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Special Economic Zone planned for the Wild Coast

Spekboom and cannabis hold great potential for the region.

2020 overview of the agriculture sector in the Eastern Cape

Getting small-scale farmers connected to agri-processing value chains is a major goal for agricultural policy-makers in the Eastern Cape.

The creation of a Special Economic Zone (SEZ) on the Wild Coast with a focus on agri-processing is part of a plan to achieve this. If farmers have access to the processing and production of products from meat, milk, wool and leather, greater value will be created and more jobs will become available.

Agri-parks situated strategically around the province support the addition of value: these have been developed at Lambasi, Ncorha, Sundays River Valley, Butterworth, Matatiele and Sterkspruit-Senqu.

The Eastern Cape Department of Rural Development and Agrarian Reform (DRDAR) has several programmes to support small-scale farmers. Sixteen feedlots have been established for livestock farmers. Berlin Beef, a joint government and private-sector export-oriented venture, aims to support transformation by supporting 200 black livestock farmers to participate in the business.

Rural Enterprise Development (RED) hubs are a key plank in the strategy of the DRDAR to promote food security and employment creation. Small-scale farmers are supplied with equipment, infrastructure and training to help them engage with the mainstream economy.

A farming incubator supported by the Thrive Fund of South African Breweries uses its R190-million loan book to support small-scale farmers in seven provinces. FarmSol provides loans and technical support helps farmers get access to value chains. SAB gets its ingredients for beer (barley, hops and maize) from FarmSol beneficiaries.

The Eastern Cape Development Corporation (ECDC) supports agri-processing through loans and equity arrangements: projects that have received financial support include aquaculture, the production of dietary fibre from pineapples and bamboo products. There are about 70 000 people employed on commercial farms across the Eastern Cape, with a further 436 000 people dependent on smaller farms, mostly in the east.

Addo Elephant National Park is home to a great concentration of “spekboom”, the world’s most efficient converter of carbon dioxide. Elephants love to eat it, but it also has become the plant of choice in carbon swops. An international airline will enter a partnership with a game reserve, for example, whereby the game reserve will plant several thousand stems. In return, the airline gets carbon credits.

The National Woolgrowers Association of SA (NWGA), the country’s main producer organisation, is based in Port Elizabeth, as is Cape Wool SA, which used to be known as the South African Wool Board.

The NWGA has a simple motto: “more sheep: more wool” which it tries to achieve through its Production Technology Services which is offered to a membership base of 4 500 commercial and 20 000 communal members. Cape Wools SA is the industry representative of the broader industry including processors, brokers, producers and traders.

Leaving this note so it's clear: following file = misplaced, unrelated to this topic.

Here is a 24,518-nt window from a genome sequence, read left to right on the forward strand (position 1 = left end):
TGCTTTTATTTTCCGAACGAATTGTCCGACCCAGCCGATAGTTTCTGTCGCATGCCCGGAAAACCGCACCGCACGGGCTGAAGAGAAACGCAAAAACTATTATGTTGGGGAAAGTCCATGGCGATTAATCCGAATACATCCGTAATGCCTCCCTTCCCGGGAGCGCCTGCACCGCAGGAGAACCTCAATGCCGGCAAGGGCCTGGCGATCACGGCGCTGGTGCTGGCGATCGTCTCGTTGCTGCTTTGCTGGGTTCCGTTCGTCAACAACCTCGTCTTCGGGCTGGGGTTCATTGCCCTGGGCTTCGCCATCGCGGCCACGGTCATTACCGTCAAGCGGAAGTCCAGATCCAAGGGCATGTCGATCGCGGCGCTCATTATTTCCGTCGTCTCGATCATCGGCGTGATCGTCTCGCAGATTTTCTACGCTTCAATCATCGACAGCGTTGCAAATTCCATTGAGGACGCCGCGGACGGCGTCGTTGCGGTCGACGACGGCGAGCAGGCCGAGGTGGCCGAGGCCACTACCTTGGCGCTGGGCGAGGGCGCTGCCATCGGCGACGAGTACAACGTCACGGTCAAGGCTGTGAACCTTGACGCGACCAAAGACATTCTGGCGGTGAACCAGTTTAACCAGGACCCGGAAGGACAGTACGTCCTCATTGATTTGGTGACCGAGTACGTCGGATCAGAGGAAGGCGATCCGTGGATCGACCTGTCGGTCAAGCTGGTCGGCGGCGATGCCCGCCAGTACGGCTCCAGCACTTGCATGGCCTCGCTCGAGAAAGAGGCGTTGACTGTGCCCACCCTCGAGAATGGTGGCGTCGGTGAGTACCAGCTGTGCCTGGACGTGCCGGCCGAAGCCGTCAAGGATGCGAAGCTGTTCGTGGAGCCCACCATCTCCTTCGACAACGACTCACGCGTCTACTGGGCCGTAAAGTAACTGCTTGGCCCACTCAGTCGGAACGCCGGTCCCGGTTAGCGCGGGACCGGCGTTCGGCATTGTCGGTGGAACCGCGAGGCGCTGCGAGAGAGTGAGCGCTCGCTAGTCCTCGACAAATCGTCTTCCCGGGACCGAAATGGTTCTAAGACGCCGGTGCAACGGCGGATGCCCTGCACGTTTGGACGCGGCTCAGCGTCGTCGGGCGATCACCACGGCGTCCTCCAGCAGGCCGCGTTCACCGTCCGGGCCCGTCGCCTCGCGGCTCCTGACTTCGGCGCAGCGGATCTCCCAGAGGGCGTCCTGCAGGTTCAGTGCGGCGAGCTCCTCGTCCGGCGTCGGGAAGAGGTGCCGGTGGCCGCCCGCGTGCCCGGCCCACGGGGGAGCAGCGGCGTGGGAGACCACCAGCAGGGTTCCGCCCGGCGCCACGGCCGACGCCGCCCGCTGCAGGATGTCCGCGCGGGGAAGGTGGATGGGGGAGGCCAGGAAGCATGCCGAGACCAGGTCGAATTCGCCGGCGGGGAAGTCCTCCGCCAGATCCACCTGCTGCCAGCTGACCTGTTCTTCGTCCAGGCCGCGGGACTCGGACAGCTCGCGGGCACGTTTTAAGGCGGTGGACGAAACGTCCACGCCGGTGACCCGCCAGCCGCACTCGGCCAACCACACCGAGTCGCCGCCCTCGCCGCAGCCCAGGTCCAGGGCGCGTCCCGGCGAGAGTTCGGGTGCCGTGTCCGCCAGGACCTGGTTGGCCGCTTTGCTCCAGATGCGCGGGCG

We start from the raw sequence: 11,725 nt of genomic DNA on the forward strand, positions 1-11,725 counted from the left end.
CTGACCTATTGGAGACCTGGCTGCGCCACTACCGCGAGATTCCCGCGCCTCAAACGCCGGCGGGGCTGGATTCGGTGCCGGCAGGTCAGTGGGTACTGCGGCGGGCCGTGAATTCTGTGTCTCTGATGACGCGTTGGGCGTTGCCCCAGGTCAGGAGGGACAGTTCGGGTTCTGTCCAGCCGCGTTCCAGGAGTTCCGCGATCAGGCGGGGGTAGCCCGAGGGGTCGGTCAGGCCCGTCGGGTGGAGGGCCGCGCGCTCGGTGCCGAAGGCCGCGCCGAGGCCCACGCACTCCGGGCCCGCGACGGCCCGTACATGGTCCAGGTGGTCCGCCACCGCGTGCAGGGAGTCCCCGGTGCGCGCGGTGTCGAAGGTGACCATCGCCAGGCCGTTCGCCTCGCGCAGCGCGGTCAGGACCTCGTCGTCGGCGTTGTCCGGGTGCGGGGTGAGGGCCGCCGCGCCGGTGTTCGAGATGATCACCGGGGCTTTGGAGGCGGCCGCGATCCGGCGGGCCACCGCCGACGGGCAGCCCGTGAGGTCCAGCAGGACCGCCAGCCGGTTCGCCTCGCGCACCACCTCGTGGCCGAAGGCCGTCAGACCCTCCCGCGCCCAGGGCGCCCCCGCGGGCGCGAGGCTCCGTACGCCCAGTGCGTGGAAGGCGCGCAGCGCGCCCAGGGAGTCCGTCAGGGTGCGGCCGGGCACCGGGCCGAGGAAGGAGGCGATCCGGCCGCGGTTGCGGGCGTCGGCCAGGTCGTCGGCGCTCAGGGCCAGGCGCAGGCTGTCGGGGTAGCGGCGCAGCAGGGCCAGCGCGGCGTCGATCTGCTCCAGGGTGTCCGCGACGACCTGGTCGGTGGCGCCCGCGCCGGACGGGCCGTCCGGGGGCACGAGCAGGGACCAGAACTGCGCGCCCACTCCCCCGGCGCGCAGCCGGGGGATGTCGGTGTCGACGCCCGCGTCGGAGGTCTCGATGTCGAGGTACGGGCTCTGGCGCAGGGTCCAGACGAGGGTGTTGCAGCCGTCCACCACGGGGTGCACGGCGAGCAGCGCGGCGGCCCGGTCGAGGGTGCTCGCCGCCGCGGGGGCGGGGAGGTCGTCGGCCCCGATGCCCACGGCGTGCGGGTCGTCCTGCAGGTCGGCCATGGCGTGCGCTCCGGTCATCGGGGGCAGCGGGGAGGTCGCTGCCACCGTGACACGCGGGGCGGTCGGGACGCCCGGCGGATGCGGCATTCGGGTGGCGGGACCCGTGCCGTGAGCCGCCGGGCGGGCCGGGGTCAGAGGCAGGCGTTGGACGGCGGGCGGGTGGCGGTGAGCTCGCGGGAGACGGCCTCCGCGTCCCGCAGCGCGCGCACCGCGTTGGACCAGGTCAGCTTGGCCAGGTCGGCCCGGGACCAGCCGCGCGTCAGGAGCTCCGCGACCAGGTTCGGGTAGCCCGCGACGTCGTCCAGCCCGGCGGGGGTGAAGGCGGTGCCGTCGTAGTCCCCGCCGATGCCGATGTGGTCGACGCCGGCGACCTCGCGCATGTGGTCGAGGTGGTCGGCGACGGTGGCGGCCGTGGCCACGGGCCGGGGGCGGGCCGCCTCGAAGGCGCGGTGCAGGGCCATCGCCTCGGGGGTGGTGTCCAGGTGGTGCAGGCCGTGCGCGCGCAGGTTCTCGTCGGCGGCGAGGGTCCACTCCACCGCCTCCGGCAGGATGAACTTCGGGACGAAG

Angora goats (Image: SAMIL Natural Fibres)

Rich in assets

The Eastern Cape provides approximately a quarter of South Africa’s milk, and the industry is further expanding as producers are favouring high-rainfall coastal areas such as the Tsitsikamma region of the Eastern Cape. The bigger dairies include Coega Dairy which was founded in 2011 and is situated in the Coega SEZ. It produces the brand Coastal, sells milk to all parts of South Africa and manages the Famous Brands Cheese Company.

Small-scale dairy farming presents an opportunity to develop the industry in the former homeland areas, especially in products such as milk powder, speciality cheeses and long-life milk. Ouma Rusks are still made in the small town where they were invented, Molteno.

Cabdbury Chocolates operates a big site across the lake from the Nelson Mandela Stadium in Port Elizabeth and Nestlé makes 11 kinds of chocolate at its factory in East London. The Sasko mill in Port Elizabeth is the province’s only big milling plant.

The Eastern Cape is the country’s second-largest producer of citrus fruit. Oranges make up the vast majority of citrus products. Deciduous fruits such as apples, pears and apricots are grown primarily in the Langkloof Valley. Another crop in which the Eastern Cape leads national production is chicory. The province’s pineapple crop is grown in the same part of the Sunshine Coast that produces chicory.

The macadamia nut sector is growing. The Eastern Cape Rural Devel-opment Agency (ECRDA) has partnered with a community to plant the popular nut at Ncera in the Tyume Valley north of Alice.

The Eastern Cape holds 21% of the country’s cattle (about 3.2-million), 28% of its sheep (seven-million) and 46% of its goats, making it the largest livestock province by a substantial margin. The rich natural grasslands of the Eastern Cape have the potential to produce high-value organic meat, a product that is proving increasingly popular in health-conscious international markets.

Coca-Cola Sabco and SAB Limited’s Ibhayi brewery are the major beverage manufactur-ers in Port Elizabeth and Distell has a bottling plant in the city. Sovereign Foods in Uitenhage is the country’s fourth-biggest producer of poultry.

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Find more sector insight for the Eastern Cape Province in the Eastern Cape Business 2020 edition.

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